Zeta-tech has made a business out of supplying such answers.

Also see Wiliam W. Hay's book Railroad Engineeering.

And the answer is – that it all depends

At less than 3 million gross tons per year on straight track – the tie will rot first. There are charts as to tie life by area. Basically - warmer climes = faster rot and wetter climes = faster rot. But cold and wet, or hot and dry still has pretty good life.

South Georgia, Florida and humid Gulf Coast average tie life is a maximum 15-20 years before even considering mechanical wear. Is it any surprise that FEC has concrete ties. Little noticed is that ACL & SAL together installed many more ties than FEC – but they were too early and had fastener problems so those concrete ties have been removed.

Maine – cold and wet – probably has an average tie life of 35-40 year on light density lines.

Now for some fun observations:

While walking the former CV tunnel north of Burlington, Vermont in the late 1990's – all the ties had 1928 date nails. This is a tunnel through sand – dry with good drainage the ties were all 70 years old and notice – that they all had been replaced following the great flood!

Santa Fe's Escondido Branch (California – now the NCTD sprinter line) in 1990 had many ties from the 1920's – about two-thirds of the ties were before 1930 on tangents while only a few percent had survived on the sharp curves - moderate but dry climate. 

On former UP branches – Eastern Idaho shortline – in the late 1990's there were many ties still in place from the 1920's & 30's – Cold and light railfall.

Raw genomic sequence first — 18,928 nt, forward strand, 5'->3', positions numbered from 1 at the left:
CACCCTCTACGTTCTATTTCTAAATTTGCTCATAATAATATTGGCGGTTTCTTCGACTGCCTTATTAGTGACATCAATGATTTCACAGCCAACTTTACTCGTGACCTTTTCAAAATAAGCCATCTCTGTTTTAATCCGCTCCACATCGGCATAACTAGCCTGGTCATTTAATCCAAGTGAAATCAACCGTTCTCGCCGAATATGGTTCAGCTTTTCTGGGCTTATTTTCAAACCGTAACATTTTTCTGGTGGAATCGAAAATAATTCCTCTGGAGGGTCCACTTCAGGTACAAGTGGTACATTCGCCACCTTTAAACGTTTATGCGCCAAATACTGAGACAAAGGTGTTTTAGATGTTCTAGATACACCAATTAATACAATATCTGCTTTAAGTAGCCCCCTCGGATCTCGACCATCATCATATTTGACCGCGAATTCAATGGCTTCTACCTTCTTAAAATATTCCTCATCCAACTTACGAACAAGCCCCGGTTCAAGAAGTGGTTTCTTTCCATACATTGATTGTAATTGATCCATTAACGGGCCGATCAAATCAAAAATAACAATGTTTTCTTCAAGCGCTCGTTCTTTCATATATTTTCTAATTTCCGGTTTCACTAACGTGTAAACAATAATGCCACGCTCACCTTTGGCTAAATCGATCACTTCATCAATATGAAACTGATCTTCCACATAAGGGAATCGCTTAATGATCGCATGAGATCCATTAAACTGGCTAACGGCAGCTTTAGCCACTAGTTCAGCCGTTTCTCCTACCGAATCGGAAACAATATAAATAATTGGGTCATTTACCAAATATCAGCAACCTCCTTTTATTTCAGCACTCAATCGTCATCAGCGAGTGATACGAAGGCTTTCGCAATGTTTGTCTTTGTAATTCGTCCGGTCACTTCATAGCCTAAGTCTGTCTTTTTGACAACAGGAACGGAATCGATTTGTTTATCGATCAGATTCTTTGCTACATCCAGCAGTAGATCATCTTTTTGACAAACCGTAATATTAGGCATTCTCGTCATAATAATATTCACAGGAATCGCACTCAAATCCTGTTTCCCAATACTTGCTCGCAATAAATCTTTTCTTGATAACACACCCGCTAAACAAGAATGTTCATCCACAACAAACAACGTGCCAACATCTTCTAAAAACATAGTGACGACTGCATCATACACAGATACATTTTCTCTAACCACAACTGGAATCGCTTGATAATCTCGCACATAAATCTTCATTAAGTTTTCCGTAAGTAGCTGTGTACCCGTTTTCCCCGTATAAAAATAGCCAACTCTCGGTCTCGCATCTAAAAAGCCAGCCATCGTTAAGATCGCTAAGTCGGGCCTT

On Kyle Railroad – in mid Kansas there was a dramatic shift in tie life within a few miles. They joked about it occurring at the 100th Meridian - but regardless - ties west of the line had dramatically longer lives (and were older) than ties east of the line. Since temperatures were similar both east & west, it was interesting to see that there is a point at which a slight reduction in rainfall results in significantly longer tie life.

Factors that reduce tie life – curves and grades (and soft versus hardwoods and size of tie plate). In the 1990's BN developed a concrete tie program for curves – ('course they were still trying to use softwood ties at some locations). If one can find monster tieplates – they extend rail life on curves.

Why did tie plates come into common use - when ties started to be preserved. Previously the maximum life of an untreated white oak tie was about 8 years - no point in worrying about rail abrasion if the tie had to be replaced in 8 years anyway.

As we face oil shortages – look back a century and there were major concerns that life as we knew it was about to end as we would use all our wood up. Railroads were using over 100 Million ties a year in maintenance and construction as well as wood for structures and railcars. See a great book The Depletion Myth: A History of Railroad Use of Timber by Sherry H. Olson. 

Crew Heimer 
Project Manager

It is the mission of GRTA /GDC to improve Georgia's mobility, air quality and land use practices.

[from the R&LHS Newsgroup.]

6/18/2008 7:49 AM